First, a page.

I'm trying to get a auto completion for folders that I don't have permission to view / enter, my first thought was to use compgen and sudo to do the completion manually, but looks like compgen is a shell builtin, so launching it with sudo may not work.

Also, if I wrote customized completion function for folders, how can I overwrite for every command? I don't want to do complete command for everything.

Or is there any alternative ways?


This is useful in a environment where you grant user sudo permission (to run arbitrary commands), but don't want them to login / su as root, so when they need to navigate to some folders accessible only by root, they can quickly view the contents without run commands like sudo ls XX

  • How about su root? :O – goldilocks Mar 31 '13 at 10:44
  • 2
    Why complete names of directories you can't access? It makes no sense at all. – vonbrand Mar 31 '13 at 14:55
  • Hi @vonbrand can you see my updates? – daisy Apr 1 '13 at 1:27
  • What exactly is wanted as an answer for this question? I proposed using TAB autocompletion, but it was downvoted before I deleted my answer. – Devyn Collier Johnson Jun 9 '13 at 19:14
  • Hi @DevynCollierJohnson, everyone know about Tab key ;-) But have you tried completion for /root? It won't work because you don't have permission to read the contents of it. That's what I want by inaccessible folders – daisy Jun 10 '13 at 1:44

I would recommend using an interactive sudo session as an alternative; use either

sudo -i


sudo -s

to get a root shell.

sudo -s will keep your current environment (so e.g. $HOME is still the home directory of your normal user), while sudo -i will simulate an initial login as root, so e.g. $HOME will point to /root.

Adapting the tab completion of your normal user to work with sudo may be possible, but it seems rather problematic: if you haven't used sudo in the last 15 minutes, it would either prompt you for your password while you are trying to use the tab completion, or it just wouldn't work and you would have to run sudo manually to refresh the credential cache before it could work again. Also, I don't know how to do it and it sure seems like a complicated workaround for a simple issue :)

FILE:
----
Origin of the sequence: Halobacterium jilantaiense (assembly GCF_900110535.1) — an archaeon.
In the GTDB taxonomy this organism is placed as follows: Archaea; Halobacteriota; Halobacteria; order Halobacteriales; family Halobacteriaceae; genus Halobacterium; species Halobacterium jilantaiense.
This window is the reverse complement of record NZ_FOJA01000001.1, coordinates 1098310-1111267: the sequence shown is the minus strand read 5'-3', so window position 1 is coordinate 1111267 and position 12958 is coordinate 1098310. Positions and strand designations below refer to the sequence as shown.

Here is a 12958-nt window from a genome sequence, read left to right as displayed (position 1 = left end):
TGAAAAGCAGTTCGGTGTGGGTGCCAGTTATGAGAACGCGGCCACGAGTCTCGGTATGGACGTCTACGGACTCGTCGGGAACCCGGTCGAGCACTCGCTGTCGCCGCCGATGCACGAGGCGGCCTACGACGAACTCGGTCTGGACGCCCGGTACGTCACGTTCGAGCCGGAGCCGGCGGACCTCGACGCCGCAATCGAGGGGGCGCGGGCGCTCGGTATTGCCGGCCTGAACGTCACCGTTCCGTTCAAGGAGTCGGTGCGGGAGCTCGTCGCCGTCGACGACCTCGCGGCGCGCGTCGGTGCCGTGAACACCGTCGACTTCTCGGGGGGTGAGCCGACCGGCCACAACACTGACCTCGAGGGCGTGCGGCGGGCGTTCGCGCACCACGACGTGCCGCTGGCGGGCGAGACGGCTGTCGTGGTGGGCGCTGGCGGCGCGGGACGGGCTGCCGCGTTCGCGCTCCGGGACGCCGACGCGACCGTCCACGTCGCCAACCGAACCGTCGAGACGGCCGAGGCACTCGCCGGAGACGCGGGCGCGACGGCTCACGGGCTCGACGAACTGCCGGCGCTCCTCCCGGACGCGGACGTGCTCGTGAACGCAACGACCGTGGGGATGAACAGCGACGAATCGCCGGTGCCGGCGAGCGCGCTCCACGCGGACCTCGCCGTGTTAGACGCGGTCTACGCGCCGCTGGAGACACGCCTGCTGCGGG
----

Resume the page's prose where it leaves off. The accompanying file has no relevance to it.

What you're really asking for is a restricted shell run with elevated privileges. The problem is the bash shell the user is running doesn't have permission to get those directory listings so it cannot leverage auto-complete.

If you're opening whole directories for certain people with sudo access, then you should create a group for those people and set rX permission accordingly (or use facls).

If you're only providing specific commands in sudo, then users can do:

sudo -l

to get a listing. Someone clever might be able to translate the output of 'sudo -l' into something that bash auto-complete can handle, but I haven't seen it yet. (And again, it would only work if you're specifying the commands explicitly.)

If you're literally doing as in your example (giving people sudo to ls only) then just go ahead and make all the specified directories +rx for those folks...

Your Answer

By clicking “Post Your Answer”, you agree to our terms of service, privacy policy and cookie policy

Not the answer you're looking for? Browse other questions tagged or ask your own question.